Earth Club: garden in progress

Earth Club breaks ground on their new garden.

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Earth Club: garden in progress

Earth club setting up the garden beds for their new garden.

Earth club setting up the garden beds for their new garden.

Kara Weihman

Earth club setting up the garden beds for their new garden.

Kara Weihman

Kara Weihman

Earth club setting up the garden beds for their new garden.

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Wiregrass Ranch High School’s Earth club broke ground on their new garden last week on December 11th. The biggest goals for the garden this year are to teach students the importance for gardening and the basics of how to maintain a garden. 13 members participated in the garden build day.

The club was able to set-up three garden beds, a U-shaped bed, and an irrigation system for the garden. Vine-related plants and plants that grow well together will go in the U-shaped bed. After setting up the beds, the club members put down weed mats to block out the grass from underneath. Then soil was wheelbarrowed into the beds. The club plans to set up a few more beds with leftover materials when students return in January.

Kara Weihman
The irrigation system being installed.

The irrigation system for the garden comes from a water faucet attached to portable eight. The club had to dig a trench and place the irrigation pipes underground to get the water source to the garden. 

“I am very happy we are going to have a garden on campus; it’ll be a great way to teach students important life skills that they can take home with them and maybe carry onto in their personal lives,” President of Earth club Kara Weihman said.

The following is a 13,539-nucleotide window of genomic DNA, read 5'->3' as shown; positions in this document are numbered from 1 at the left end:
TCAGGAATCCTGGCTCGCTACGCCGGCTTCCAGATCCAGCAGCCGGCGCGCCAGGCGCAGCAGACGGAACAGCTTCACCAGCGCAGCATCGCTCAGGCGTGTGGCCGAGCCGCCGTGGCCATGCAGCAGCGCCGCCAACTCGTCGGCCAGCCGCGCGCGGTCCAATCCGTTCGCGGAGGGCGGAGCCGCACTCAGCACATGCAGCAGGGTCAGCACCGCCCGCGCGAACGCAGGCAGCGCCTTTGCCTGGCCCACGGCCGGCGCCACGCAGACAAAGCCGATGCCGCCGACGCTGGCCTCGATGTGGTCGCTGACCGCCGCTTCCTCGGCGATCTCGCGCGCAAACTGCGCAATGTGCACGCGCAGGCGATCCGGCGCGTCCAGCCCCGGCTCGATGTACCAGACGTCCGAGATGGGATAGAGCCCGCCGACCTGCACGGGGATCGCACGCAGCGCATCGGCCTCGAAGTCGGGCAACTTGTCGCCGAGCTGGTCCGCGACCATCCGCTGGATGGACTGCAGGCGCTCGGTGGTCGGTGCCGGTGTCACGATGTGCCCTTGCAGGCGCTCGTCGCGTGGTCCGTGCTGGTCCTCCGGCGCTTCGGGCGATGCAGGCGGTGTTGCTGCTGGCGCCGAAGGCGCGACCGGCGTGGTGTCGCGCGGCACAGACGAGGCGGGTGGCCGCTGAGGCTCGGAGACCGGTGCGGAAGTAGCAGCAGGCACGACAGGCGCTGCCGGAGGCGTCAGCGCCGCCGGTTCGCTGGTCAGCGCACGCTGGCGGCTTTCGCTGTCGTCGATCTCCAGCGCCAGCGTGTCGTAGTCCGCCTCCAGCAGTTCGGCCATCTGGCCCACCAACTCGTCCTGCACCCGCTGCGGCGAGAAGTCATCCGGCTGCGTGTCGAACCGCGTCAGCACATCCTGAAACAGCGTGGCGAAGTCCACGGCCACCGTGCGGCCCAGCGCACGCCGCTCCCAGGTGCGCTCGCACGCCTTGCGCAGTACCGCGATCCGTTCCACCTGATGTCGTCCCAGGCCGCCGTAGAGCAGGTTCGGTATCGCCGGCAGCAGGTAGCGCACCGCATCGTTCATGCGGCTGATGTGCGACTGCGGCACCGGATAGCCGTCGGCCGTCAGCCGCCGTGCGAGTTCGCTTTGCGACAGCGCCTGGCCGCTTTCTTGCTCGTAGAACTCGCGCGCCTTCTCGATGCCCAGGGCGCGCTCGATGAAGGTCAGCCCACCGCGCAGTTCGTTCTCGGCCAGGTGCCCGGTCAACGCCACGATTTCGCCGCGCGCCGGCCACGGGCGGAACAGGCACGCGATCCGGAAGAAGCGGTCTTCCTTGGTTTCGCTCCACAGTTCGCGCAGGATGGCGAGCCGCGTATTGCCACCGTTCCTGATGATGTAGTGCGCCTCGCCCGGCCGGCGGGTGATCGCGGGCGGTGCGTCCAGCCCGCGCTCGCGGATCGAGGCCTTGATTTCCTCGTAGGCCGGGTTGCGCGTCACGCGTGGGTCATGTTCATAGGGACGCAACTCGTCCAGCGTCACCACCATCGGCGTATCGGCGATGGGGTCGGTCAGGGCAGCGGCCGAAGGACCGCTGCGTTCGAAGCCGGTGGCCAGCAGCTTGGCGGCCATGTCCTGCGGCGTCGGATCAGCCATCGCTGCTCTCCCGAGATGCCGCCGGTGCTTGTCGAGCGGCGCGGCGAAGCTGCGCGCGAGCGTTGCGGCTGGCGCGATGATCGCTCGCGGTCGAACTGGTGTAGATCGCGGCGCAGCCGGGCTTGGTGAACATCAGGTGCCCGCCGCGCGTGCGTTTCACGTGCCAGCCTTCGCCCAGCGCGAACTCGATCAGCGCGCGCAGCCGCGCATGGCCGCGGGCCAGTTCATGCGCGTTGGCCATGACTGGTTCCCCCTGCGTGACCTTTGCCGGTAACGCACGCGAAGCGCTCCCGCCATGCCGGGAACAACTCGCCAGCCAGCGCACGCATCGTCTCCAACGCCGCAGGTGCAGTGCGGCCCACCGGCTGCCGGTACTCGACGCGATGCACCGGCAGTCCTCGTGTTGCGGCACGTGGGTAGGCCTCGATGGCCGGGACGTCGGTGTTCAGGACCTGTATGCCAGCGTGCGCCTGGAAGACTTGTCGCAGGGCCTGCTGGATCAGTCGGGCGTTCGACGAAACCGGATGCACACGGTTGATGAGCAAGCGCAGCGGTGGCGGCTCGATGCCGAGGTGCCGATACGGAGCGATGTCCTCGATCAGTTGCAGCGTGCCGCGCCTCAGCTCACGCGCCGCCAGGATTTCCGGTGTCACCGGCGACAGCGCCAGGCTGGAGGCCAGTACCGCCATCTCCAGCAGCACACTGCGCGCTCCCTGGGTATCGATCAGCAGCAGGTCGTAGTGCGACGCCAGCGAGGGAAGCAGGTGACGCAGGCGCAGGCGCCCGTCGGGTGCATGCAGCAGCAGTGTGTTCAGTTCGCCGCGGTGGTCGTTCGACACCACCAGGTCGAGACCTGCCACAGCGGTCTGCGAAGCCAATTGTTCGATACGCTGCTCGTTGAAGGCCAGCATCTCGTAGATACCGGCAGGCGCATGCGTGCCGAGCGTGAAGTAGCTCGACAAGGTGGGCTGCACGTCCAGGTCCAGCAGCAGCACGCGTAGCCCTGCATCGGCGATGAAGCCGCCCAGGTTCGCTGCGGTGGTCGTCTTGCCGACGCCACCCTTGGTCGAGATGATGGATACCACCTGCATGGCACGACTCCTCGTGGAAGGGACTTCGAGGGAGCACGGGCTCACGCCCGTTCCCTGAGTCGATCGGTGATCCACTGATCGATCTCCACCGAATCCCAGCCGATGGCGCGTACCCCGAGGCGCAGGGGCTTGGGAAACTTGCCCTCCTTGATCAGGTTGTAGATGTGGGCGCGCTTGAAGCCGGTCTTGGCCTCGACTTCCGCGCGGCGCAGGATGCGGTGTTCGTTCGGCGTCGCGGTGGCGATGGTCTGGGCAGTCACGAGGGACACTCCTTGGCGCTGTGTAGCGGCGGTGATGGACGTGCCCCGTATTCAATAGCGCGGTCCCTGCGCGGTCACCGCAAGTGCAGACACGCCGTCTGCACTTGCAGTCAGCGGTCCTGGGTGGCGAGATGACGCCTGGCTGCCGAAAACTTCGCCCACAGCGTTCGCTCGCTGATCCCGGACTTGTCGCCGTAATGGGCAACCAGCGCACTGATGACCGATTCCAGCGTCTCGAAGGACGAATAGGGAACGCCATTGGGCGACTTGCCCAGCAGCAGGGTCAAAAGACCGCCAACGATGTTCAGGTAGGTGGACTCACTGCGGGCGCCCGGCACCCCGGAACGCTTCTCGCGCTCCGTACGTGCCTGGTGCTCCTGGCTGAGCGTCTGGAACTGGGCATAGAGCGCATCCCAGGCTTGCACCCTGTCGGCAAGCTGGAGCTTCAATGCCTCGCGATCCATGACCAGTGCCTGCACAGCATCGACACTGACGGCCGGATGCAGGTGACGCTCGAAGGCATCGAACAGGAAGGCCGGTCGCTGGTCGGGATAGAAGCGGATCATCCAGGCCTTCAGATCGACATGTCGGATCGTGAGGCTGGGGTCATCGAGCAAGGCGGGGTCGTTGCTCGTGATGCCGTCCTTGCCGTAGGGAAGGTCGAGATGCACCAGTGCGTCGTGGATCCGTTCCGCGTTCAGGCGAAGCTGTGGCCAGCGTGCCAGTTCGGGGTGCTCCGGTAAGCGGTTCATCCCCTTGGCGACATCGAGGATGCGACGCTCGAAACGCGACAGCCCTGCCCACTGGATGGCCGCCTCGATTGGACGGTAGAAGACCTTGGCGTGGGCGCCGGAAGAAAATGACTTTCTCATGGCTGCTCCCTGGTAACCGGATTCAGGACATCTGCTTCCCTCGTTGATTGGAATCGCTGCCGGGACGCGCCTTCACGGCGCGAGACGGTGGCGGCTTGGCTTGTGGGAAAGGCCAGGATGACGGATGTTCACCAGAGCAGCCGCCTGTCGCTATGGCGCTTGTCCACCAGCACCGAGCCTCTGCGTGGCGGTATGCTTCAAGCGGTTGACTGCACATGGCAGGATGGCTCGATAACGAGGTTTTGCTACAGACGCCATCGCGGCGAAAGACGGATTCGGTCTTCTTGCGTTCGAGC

There will be different committees to help keep things organized, but the gardening work will depend on who participates on gardening days. Romauld Thomas and Samer Khatib will be in charge of the Hydroponic aspects of the garden.

Kara Weihman
Earth club members after breaking ground day

Various herbs, flowers, fruits, and vegetables will be planted after the winter break. Members from the club took home small pots on Wednesday in order to germinate the plants before they are planted in the garden.

“I think it’ll be great for the students and staff to have a garden easy access on campus,” Club member Sara Novitsky said. “It’ll give our school the chance to have fresh fruits and vegetables.”

The club is hopeful to start seeing growth from the flowers in February and the remaining plants in March or April.

“I am very excited for the students to learn how to cultivate, plant and grow,” Earth club sponsor Nicolette Hewitt explained. “I can’t wait to see what we can do throughout the rest of the year and what we will produce. I am honestly most excited for the bee-friendly flowers that we will grow, but I can’t wait for all of it.”